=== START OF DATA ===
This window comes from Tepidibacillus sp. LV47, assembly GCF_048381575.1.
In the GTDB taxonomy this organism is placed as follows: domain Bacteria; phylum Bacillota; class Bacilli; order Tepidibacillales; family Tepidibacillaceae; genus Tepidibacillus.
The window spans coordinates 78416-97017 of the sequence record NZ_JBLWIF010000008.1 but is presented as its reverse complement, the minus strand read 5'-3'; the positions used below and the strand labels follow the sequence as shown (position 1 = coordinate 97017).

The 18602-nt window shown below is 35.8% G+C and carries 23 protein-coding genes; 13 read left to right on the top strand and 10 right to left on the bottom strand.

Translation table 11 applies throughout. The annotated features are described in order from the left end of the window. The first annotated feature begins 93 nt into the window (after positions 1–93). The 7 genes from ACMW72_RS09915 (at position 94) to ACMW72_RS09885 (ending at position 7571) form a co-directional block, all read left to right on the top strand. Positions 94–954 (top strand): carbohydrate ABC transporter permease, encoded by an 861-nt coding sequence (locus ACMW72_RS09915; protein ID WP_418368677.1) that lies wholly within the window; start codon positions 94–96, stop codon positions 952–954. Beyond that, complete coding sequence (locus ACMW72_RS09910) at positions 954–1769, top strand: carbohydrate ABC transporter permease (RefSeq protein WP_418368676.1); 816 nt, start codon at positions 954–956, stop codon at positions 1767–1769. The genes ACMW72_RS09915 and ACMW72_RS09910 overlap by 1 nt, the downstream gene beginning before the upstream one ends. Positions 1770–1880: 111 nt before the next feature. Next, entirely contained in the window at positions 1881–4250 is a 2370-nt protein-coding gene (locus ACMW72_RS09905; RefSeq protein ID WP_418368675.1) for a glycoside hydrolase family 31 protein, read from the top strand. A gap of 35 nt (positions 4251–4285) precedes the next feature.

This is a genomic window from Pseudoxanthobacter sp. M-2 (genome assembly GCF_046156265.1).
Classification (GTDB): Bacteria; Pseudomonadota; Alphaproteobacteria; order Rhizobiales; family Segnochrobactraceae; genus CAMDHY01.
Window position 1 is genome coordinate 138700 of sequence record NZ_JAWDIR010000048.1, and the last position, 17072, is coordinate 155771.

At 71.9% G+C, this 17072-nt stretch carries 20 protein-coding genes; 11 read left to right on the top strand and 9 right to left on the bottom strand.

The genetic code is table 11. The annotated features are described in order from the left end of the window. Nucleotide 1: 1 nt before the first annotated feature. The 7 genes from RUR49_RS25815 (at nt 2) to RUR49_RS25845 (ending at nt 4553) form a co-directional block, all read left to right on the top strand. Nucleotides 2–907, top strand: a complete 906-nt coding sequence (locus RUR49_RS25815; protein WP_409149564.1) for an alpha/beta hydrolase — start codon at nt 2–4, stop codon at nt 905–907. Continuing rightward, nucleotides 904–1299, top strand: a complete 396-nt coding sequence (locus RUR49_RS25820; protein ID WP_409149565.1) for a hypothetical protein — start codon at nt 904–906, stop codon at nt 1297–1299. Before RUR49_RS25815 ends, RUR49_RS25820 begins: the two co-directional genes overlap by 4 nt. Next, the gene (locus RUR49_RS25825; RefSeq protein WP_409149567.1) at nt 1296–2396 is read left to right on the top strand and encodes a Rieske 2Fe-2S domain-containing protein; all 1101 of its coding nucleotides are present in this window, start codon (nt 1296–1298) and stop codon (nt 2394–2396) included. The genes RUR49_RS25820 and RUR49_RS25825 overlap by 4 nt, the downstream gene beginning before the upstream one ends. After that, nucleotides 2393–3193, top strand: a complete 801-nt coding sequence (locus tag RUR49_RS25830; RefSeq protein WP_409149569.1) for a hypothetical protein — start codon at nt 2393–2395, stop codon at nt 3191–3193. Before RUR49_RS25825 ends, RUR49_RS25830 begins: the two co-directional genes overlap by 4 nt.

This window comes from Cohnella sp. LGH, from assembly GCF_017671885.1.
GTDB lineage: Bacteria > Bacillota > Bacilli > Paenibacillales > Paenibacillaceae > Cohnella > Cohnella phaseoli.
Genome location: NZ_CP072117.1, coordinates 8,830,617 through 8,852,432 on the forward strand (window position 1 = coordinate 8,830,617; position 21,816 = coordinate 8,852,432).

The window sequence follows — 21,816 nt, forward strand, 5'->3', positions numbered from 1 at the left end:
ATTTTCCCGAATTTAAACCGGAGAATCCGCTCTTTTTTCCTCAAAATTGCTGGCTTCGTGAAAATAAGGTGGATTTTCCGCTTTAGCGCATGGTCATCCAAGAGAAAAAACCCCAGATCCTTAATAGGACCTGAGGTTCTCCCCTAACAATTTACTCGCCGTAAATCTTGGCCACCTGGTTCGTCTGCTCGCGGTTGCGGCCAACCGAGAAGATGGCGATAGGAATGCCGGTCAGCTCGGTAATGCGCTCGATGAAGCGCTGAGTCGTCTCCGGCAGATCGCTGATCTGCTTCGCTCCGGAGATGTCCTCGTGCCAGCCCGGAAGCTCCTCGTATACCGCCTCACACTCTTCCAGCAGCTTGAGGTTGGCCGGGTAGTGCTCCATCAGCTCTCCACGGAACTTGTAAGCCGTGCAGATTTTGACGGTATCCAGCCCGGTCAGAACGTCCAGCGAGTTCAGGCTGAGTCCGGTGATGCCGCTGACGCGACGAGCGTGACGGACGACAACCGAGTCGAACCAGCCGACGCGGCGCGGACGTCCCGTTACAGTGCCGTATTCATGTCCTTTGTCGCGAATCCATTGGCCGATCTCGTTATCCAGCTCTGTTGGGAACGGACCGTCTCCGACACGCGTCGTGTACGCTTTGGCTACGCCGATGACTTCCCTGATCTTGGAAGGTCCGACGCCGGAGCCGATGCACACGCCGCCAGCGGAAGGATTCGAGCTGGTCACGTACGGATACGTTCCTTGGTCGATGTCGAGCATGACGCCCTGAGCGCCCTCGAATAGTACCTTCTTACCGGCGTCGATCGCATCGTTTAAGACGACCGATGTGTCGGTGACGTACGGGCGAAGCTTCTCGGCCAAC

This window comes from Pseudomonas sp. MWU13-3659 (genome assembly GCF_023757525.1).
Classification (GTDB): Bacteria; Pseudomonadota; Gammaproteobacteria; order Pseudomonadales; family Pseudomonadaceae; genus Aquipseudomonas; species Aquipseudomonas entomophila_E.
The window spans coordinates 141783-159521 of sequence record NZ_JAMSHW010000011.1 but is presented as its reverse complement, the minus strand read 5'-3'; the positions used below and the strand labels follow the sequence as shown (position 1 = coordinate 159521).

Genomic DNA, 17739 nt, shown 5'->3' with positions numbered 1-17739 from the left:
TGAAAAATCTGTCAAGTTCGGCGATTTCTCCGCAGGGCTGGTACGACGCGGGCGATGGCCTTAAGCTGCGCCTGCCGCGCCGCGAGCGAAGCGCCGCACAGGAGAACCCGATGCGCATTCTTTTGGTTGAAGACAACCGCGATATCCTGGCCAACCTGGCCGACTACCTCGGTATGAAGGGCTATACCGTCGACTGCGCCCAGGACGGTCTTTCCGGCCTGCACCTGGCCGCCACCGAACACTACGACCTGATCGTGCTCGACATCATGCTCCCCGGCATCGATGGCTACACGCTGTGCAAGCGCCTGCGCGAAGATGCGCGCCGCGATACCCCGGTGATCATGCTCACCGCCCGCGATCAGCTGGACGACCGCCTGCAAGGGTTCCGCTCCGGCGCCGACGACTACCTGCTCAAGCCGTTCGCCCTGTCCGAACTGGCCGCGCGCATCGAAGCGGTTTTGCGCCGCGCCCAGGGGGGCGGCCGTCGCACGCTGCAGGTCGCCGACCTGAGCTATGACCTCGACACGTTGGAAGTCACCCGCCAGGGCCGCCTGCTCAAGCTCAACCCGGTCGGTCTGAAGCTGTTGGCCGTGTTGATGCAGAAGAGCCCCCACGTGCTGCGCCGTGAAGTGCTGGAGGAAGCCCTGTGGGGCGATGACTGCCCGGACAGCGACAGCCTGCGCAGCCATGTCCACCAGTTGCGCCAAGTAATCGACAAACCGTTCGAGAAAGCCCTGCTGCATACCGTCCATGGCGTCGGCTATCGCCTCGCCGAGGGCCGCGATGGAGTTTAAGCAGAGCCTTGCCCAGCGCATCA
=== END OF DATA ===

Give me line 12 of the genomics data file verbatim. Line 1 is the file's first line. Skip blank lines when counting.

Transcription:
GTDB lineage: Bacteria > Bacillota > Bacilli > Paenibacillales > Paenibacillaceae > Cohnella > Cohnella phaseoli.